Article 4632 by Dave Sindelar
Directed by Jacques Feyder
Featuring Maurice de Faraudy, Felix Oudart, Jean Forest
Country: France / Belgium
What it is: Drama of French realism
When a thoughtless customer leaves a simple street vendor stranded in front of her shop waiting for his money, the latter gets into a tussle with a policeman who mistakenly thinks the vendor insulted him. The vendor is arrested and sent to prison, and must deal with a justice system he barely understands.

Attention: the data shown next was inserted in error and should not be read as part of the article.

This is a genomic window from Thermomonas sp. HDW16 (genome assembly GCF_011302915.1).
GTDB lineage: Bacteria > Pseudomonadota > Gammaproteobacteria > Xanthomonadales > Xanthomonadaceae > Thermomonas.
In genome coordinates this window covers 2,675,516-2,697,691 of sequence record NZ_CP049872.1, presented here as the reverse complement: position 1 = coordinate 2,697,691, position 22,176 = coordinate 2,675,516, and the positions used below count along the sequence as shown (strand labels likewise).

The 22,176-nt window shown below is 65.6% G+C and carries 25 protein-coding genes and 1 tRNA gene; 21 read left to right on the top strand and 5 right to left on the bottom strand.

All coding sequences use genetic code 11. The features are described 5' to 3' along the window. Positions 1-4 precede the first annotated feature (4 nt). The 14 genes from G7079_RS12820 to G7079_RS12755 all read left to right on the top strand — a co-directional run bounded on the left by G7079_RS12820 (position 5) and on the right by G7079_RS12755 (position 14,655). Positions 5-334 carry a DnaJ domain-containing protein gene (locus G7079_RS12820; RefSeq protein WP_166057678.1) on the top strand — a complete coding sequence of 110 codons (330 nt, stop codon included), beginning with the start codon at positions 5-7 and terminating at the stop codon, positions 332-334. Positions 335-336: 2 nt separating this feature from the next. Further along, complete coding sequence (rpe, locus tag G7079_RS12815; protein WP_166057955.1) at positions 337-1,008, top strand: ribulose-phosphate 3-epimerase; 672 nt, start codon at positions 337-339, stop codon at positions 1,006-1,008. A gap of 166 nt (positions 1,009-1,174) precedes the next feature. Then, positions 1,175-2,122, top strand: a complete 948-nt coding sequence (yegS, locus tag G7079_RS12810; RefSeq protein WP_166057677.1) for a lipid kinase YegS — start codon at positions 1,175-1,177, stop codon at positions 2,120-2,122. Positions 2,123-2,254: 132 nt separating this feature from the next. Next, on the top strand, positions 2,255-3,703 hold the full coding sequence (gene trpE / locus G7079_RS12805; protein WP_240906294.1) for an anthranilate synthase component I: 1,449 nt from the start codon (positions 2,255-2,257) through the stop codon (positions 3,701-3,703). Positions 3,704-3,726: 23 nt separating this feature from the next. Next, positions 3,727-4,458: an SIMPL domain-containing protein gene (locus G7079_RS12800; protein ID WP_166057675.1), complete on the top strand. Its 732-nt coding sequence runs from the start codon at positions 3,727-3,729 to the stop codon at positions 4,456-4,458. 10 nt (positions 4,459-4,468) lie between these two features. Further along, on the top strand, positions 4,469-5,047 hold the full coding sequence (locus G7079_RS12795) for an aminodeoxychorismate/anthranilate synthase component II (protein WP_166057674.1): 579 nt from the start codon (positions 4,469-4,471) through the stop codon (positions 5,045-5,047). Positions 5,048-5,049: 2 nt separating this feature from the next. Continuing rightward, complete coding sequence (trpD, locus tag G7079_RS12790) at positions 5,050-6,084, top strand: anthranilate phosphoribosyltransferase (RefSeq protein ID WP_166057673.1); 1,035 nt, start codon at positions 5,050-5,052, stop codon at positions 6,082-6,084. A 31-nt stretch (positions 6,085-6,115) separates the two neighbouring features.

This is the kind of sad, powerful, and somewhat depressing drama that could easily drive away people who don’t like that sort of thing; however, I credit both director Jacques Feyder and actor Maurice de Feraudy (who plays the vendor) for making the movie a pleasure to watch. Part of this is due to the fact that they wisely find the humor in the story. Much of this is derived from the character of the street vendor; he is such a simple man that he never fully comprehends what is going on about him, and as a result, some of the indignities he suffers roll right off his back. Another reason is that the movie isn’t relentless in putting the character through the ringer; amidst the cruelty there are moments of generosity and kindness. Another factor is the creative direction, and this is where the fantastic content in the film comes into play. The trial sequence that takes up the middle of the film is shot more or less from the point of view of the tired, somewhat confused vendor who can’t see things clearly. As a result, we have scenes where certain characters turn into giants, others turn into midgets, and a statue of justice starts to move of its own accord. There’s also a dream sequence in which the judges turn into demons; oddly enough, it’s not the vendor who dreams this, but one of the witnesses. In the end, I really ended up being deeply moved by the movie, and enjoyed it thoroughly, though from a genre standpoint, it is somewhat marginal.